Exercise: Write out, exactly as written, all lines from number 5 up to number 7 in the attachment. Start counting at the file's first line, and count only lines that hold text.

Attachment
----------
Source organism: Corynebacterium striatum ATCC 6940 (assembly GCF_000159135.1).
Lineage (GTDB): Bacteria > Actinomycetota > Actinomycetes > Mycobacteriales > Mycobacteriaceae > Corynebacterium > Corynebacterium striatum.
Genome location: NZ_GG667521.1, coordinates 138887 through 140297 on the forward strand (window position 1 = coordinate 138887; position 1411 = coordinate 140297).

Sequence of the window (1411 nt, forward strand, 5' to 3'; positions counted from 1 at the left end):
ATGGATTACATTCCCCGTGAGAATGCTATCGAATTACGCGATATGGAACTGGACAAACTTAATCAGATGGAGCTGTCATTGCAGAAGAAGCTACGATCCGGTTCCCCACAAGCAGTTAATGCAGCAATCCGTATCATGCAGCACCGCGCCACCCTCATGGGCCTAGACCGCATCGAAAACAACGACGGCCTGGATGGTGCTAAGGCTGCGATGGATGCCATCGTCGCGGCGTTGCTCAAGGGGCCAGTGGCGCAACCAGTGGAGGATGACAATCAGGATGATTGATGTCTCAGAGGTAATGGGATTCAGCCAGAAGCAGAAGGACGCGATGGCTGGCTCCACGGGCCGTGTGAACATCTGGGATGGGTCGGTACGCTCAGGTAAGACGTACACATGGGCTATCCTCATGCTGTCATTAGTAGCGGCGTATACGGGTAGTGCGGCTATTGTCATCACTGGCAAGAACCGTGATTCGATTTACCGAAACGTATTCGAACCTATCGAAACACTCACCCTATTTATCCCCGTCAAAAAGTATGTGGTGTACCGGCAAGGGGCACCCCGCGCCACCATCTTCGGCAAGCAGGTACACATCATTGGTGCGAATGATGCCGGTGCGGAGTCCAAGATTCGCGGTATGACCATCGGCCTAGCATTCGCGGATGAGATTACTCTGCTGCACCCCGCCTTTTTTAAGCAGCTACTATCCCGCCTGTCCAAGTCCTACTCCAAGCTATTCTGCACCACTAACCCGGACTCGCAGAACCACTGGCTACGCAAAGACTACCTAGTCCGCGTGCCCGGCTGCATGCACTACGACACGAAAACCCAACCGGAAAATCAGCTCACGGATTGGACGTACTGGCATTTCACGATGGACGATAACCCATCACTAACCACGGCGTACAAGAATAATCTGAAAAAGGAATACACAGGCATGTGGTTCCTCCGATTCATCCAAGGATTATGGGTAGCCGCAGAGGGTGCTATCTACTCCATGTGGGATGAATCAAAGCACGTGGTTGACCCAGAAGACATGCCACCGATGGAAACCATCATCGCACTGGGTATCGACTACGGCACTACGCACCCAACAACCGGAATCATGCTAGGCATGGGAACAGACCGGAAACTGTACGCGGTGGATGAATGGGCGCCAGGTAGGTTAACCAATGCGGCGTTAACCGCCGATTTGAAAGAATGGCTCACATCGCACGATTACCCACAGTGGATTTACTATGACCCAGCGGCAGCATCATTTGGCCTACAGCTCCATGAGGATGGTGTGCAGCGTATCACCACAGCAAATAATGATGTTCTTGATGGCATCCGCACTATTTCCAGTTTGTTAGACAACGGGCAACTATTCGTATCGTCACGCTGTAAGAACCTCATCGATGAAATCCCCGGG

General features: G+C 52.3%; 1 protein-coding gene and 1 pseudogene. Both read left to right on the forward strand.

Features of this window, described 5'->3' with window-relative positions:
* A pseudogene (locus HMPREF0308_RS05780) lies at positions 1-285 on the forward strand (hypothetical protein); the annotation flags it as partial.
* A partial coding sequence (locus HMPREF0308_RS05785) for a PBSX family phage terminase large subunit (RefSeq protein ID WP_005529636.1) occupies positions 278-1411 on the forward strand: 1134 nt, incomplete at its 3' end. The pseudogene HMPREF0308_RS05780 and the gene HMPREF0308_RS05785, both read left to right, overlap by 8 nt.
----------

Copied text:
ATGGATTACATTCCCCGTGAGAATGCTATCGAATTACGCGATATGGAACTGGACAAACTTAATCAGATGGAGCTGTCATTGCAGAAGAAGCTACGATCCGGTTCCCCACAAGCAGTTAATGCAGCAATCCGTATCATGCAGCACCGCGCCACCCTCATGGGCCTAGACCGCATCGAAAACAACGACGGCCTGGATGGTGCTAAGGCTGCGATGGATGCCATCGTCGCGGCGTTGCTCAAGGGGCCAGTGGCGCAACCAGTGGAGGATGACAATCAGGATGATTGATGTCTCAGAGGTAATGGGATTCAGCCAGAAGCAGAAGGACGCGATGGCTGGCTCCACGGGCCGTGTGAACATCTGGGATGGGTCGGTACGCTCAGGTAAGACGTACACATGGGCTATCCTCATGCTGTCATTAGTAGCGGCGTATACGGGTAGTGCGGCTATTGTCATCACTGGCAAGAACCGTGATTCGATTTACCGAAACGTATTCGAACCTATCGAAACACTCACCCTATTTATCCCCGTCAAAAAGTATGTGGTGTACCGGCAAGGGGCACCCCGCGCCACCATCTTCGGCAAGCAGGTACACATCATTGGTGCGAATGATGCCGGTGCGGAGTCCAAGATTCGCGGTATGACCATCGGCCTAGCATTCGCGGATGAGATTACTCTGCTGCACCCCGCCTTTTTTAAGCAGCTACTATCCCGCCTGTCCAAGTCCTACTCCAAGCTATTCTGCACCACTAACCCGGACTCGCAGAACCACTGGCTACGCAAAGACTACCTAGTCCGCGTGCCCGGCTGCATGCACTACGACACGAAAACCCAACCGGAAAATCAGCTCACGGATTGGACGTACTGGCATTTCACGATGGACGATAACCCATCACTAACCACGGCGTACAAGAATAATCTGAAAAAGGAATACACAGGCATGTGGTTCCTCCGATTCATCCAAGGATTATGGGTAGCCGCAGAGGGTGCTATCTACTCCATGTGGGATGAATCAAAGCACGTGGTTGACCCAGAAGACATGCCACCGATGGAAACCATCATCGCACTGGGTATCGACTACGGCACTACGCACCCAACAACCGGAATCATGCTAGGCATGGGAACAGACCGGAAACTGTACGCGGTGGATGAATGGGCGCCAGGTAGGTTAACCAATGCGGCGTTAACCGCCGATTTGAAAGAATGGCTCACATCGCACGATTACCCACAGTGGATTTACTATGACCCAGCGGCAGCATCATTTGGCCTACAGCTCCATGAGGATGGTGTGCAGCGTATCACCACAGCAAATAATGATGTTCTTGATGGCATCCGCACTATTTCCAGTTTGTTAGACAACGGGCAACTATTCGTATCGTCACGCTGTAAGAACCTCATCGATGAAATCCCCGGG

General features: G+C 52.3%; 1 protein-coding gene and 1 pseudogene. Both read left to right on the forward strand.

Features of this window, described 5'->3' with window-relative positions: